Sometimes, real fast is almost as good as real time.
    Just remember, Semper Gumbi - always be flexible!

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    Quote Originally Posted by Rubberman View Post
    Yes, you can change the priority of the VNC server and associated applications, such as a terminal/console window, using the renice command. See the man page for renice for more details. It allows you to set the priority/niceness of a running process by PID.
    Hm - Sound good.
    I'll have a trail on this.

    What do you think about preventing swapping at all?
    In general memory is not a problem - the machines have 384GB RAM. But sometime some tools get crazy. I just want to cover this special case.

    br
    Markus

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    Linux Guru Rubberman's Avatar
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    Quote Originally Posted by Mauwges View Post
    Hm - Sound good.
    I'll have a trail on this.

    What do you think about preventing swapping at all?
    In general memory is not a problem - the machines have 384GB RAM. But sometime some tools get crazy. I just want to cover this special case.

    br
    Markus
    You can limit the amount of RAM (heap) that any application run by specific users can consume. This is a shell (bash) command - ulimit. The relevant argument is "-d maximum-data-segment-size"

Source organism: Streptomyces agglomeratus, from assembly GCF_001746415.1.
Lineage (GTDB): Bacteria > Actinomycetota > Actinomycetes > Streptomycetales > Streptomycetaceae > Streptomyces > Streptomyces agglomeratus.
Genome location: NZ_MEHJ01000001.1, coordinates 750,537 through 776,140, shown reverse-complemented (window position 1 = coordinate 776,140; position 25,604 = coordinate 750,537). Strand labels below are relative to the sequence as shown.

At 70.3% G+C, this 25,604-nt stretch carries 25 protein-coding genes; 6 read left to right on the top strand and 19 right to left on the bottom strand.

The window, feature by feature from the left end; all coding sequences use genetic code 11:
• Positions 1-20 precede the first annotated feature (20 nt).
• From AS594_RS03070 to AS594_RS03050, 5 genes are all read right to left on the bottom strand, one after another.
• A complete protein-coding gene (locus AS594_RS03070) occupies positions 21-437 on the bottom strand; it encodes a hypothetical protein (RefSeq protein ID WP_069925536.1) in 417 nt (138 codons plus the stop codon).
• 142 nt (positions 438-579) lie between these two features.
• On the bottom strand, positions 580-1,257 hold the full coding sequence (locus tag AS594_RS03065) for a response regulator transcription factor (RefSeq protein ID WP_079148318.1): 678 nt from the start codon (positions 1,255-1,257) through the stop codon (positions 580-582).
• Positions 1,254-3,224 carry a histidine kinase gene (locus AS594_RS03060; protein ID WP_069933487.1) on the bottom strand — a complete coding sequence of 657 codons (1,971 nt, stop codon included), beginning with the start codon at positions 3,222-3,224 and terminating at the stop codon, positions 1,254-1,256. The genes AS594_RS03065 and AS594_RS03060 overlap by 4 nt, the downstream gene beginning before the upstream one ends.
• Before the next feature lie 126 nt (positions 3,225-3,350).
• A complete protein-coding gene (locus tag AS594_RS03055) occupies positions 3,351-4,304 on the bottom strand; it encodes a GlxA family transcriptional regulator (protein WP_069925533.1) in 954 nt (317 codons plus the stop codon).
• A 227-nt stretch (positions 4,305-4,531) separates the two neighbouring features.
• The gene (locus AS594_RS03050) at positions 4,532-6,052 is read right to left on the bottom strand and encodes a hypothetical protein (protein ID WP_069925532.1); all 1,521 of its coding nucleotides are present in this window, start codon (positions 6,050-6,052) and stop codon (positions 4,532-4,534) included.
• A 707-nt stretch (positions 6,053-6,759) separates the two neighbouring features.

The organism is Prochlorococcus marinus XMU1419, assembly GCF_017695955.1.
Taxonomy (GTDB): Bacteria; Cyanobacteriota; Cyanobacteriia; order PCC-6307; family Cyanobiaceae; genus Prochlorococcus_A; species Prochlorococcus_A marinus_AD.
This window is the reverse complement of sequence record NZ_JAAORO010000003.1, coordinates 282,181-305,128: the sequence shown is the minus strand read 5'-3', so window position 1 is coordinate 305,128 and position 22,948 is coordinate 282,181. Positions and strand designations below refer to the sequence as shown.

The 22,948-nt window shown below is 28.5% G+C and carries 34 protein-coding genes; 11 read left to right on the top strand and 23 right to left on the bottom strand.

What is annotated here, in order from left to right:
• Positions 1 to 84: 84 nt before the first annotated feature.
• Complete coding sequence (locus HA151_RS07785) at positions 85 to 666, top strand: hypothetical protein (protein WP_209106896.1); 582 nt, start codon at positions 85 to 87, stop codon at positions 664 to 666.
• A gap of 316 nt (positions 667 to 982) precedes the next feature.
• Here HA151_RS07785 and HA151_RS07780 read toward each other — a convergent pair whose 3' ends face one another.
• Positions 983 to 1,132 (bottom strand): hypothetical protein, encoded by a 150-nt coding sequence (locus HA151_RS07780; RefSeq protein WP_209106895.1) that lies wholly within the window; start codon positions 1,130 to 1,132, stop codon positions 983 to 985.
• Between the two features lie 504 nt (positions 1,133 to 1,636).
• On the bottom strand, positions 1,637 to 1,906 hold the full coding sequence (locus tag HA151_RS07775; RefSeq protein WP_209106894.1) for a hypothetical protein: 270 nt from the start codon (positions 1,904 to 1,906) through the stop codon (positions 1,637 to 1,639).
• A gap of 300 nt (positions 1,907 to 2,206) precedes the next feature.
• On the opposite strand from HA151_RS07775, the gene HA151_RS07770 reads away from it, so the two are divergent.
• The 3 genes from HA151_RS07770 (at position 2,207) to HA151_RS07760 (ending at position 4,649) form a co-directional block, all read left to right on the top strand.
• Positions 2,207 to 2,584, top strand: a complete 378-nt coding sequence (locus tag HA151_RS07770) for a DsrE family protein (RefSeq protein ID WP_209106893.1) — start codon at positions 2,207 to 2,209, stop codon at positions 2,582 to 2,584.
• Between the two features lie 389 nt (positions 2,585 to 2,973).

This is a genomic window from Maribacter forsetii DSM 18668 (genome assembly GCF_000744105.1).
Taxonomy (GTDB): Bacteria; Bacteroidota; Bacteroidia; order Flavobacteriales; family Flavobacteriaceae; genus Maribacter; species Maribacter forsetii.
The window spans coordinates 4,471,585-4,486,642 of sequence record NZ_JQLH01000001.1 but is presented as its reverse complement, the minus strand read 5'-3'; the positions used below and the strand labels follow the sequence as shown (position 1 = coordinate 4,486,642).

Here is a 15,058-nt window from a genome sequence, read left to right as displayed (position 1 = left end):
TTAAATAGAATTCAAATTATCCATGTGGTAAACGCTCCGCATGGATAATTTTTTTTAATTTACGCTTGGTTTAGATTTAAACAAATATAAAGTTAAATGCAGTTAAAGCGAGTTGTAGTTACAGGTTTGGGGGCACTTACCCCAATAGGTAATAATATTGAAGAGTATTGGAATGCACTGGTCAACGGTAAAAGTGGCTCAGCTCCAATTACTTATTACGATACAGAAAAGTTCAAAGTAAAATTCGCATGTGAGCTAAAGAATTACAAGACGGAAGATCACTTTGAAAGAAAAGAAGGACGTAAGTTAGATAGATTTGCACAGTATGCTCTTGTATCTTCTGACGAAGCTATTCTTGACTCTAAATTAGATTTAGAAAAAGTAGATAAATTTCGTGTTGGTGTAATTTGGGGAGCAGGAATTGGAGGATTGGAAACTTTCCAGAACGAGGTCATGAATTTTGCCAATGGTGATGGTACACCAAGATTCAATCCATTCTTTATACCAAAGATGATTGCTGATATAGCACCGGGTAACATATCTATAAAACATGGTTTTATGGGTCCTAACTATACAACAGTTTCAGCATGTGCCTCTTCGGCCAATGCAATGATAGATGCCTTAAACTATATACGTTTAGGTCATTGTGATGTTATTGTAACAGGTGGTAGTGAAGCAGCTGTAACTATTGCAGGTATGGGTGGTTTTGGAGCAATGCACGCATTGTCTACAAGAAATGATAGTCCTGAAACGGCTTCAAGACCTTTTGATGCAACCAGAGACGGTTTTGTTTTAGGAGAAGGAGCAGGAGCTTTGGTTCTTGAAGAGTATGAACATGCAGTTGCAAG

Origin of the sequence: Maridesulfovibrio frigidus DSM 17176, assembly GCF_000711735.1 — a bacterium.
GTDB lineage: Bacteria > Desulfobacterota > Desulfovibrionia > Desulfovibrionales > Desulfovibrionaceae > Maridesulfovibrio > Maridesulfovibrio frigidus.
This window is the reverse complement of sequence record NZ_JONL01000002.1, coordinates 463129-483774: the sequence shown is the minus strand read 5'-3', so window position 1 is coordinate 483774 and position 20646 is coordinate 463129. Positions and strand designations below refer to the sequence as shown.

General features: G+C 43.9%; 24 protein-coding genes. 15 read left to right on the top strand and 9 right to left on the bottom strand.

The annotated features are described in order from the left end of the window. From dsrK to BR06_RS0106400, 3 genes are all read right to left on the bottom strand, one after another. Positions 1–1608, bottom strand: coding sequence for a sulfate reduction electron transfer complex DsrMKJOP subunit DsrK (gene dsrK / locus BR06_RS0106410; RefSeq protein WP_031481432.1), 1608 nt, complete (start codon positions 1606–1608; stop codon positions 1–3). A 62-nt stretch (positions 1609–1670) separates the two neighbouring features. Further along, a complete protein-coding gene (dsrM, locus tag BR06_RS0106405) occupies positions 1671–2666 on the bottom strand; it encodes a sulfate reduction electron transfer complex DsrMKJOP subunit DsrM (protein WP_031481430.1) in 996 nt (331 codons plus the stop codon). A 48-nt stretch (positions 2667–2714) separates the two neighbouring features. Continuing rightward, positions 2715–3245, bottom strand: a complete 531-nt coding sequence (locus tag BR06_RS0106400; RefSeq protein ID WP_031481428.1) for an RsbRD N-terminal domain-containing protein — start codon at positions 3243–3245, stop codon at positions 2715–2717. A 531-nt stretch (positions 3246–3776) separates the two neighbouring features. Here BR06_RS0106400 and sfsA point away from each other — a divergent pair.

Sometimes, real fast is almost as good as real time.
    Just remember, Semper Gumbi - always be flexible!

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    Quote Originally Posted by Rubberman View Post
    You can limit the amount of RAM (heap) that any application run by specific users can consume. This is a shell (bash) command - ulimit. The relevant argument is "-d maximum-data-segment-size"
    Hi,

    very thanks for you engagement.
    I know ulimit. But - as you say - it's a user limit. I would like something like a global ulimit (hm - I have another scenario where ulimit would not work)
    For example:
    There might me a situation where a user runs a tool which consumes about 200G-250G of memory - and this is fine.
    If a second user starts a tool which consumes also 200G - this might kill the machine. My wish would be that this second process is killed.

    br
    Markus

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    You can set ulimit in the appropriate /etc/*rc files (depending upon the shell people run, such as bash, csh, etc), but for what you want, you REALLY need to disable the swap space, and with 384GB of RAM, swap is really not needed. That way, when an application causes the system to hit the limit of the OS in RAM, it will be killed as you want. Just comment out the swap entry in /etc/fstab and reboot, or edit /etc/fstab and then execute the swapoff command if you cannot just reboot the system (running server).
    Sometimes, real fast is almost as good as real time.
    Just remember, Semper Gumbi - always be flexible!